Archive for the ‘Globalization & International Trade’ Category

30
Dec

Last Monday, at the conclusion of China’s closed-door Central Economic Work Conference, Beijing’s public relations machine went into high gear to show that the country’s leaders had come up with a viable plan to rescue the economy.

Unfortunately, they do not now have such a plan. In reality, they decided to continue strategies that both created China’s current predicament and failed this year to restart growth.
The severity of China’s economic problems—and the inability to implement long-term solutions—mean almost all geopolitical assumptions about tomorrow are wrong. Virtually everyone today sees China as a major power in the future. Yet the country’s extraordinary economic difficulties will result in a collapse or a long-term decline, and either outcome suggests China will return to the ranks of weak states.

As an initial matter, China’s current situation is far worse than the official National Bureau of Statistics reports. The NBS maintains that the country’s gross domestic product rose 6.9 percent during the third calendar quarter of this year after increases of 7.0 percent during each of the first two quarters.

Willem Buiter, Citigroup’s chief economist, a few months ago suggested the rate was closer to 4 percent, and growth could be as low as the 2.2 percent that people in Beijing were privately talking about mid-year. The most reliable indicator of Chinese economic activity remains the consumption of electricity, and for the first eleven months of the year electricity consumption increased by only 0.7 percent according to China’s National Energy Administration. Read more…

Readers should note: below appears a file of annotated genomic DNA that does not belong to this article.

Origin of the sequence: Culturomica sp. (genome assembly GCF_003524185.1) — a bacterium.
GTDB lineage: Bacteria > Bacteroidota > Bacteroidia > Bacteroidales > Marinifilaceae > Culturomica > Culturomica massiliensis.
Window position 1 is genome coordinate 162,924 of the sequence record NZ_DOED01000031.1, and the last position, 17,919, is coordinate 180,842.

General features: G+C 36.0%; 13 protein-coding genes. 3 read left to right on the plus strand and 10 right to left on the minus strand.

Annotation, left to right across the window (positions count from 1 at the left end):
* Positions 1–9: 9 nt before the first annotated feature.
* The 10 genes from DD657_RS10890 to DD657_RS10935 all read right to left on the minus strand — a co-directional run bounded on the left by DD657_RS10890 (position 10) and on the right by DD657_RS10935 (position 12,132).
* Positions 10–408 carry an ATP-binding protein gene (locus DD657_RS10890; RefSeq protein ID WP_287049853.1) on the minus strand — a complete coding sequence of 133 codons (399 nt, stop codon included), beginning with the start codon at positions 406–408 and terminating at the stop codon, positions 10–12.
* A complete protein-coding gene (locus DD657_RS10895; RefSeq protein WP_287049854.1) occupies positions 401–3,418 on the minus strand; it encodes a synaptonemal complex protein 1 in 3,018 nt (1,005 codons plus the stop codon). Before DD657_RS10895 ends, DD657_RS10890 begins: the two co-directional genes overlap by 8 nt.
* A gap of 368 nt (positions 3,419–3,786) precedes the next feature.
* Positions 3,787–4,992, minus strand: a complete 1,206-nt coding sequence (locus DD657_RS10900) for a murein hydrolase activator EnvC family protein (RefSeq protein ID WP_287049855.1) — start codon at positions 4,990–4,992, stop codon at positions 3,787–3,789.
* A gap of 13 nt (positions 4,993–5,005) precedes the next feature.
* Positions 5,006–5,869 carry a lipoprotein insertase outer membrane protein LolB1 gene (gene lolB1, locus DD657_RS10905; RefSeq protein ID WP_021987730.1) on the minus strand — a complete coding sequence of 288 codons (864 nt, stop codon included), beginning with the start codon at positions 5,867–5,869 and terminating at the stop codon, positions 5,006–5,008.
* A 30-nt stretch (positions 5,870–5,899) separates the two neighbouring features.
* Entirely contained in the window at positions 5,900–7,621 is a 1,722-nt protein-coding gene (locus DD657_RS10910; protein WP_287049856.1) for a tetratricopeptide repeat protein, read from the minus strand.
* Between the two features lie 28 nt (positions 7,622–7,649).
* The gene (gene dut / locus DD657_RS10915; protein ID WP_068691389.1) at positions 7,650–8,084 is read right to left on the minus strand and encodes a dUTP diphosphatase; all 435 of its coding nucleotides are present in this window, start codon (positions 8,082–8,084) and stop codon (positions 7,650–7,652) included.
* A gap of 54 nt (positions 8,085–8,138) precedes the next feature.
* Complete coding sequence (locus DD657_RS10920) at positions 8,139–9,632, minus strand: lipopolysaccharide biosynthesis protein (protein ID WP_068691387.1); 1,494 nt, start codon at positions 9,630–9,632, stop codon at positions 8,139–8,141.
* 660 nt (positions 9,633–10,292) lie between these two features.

Published on Dec. 29 in nationalinterest.org 

Gordon G. Chang is the author of The Coming Collapse of China.

9
Oct

AFTER more than five years of negotiations, representatives from 12 countries in Asia and the Americas finally struck a deal today on the Trans-Pacific Partnership, an ambitious and contentious free-trade pact. It is the biggest and deepest multilateral trade deal in years, encompassing countries that account for 40% of the world’s economy. But it might prove even more important than that if it succeeds in its ambition to “define the rules of the road” for trade in Asia, as Michael Froman, America’s lead negotiator, put it.

Mr Froman’s office estimates that TPP will see more than 18,000 tariffs on American products reduced to zero. But tariffs, which have already been greatly reduced among TPP’s members, are not the most touted bit of the treaty. More important are the minimum standards for the protection of intellectual property, workers and the environment. All parties will be compelled to follow the International Labour Organisation’s basic principles on workers’ rights, for example. By the same token, countries that do not live up to the deal’s environmental rules can be pursued through the same dispute-settlement mechanism that will be used to adjudicate commercial grievances. There are even rules barring countries from favouring state-owned enterprises—a big step for the likes of Malaysia and Vietnam. Read more…

Published in The Economist on 5 Oct. http://www.economist.com

10
Mar

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On March 6th IE hosted Cecilia Malmström, European Commissioner for Trade, who examined the challenges facing EU trade policy with students and professors of IE University’s Bachelor and Master in International Relations. The EU Commissioner was received by the President of IE, Diego del Alcázar, and Arantza de Areilza, Dean of IE School of International Relations.

The talk formed part of a series of initiatives launched by the European Commission aimed at informing citizens about advances in negotiations on international trade agreements, such as the Transatlantic Trade and Investment Partnership (TTIP), and to hear opinions from different collectives on EU policy issues. Commissioner Malmström and her team are heading European negotiations related to the TTIP, an agreement aimed at enabling free trade with the US.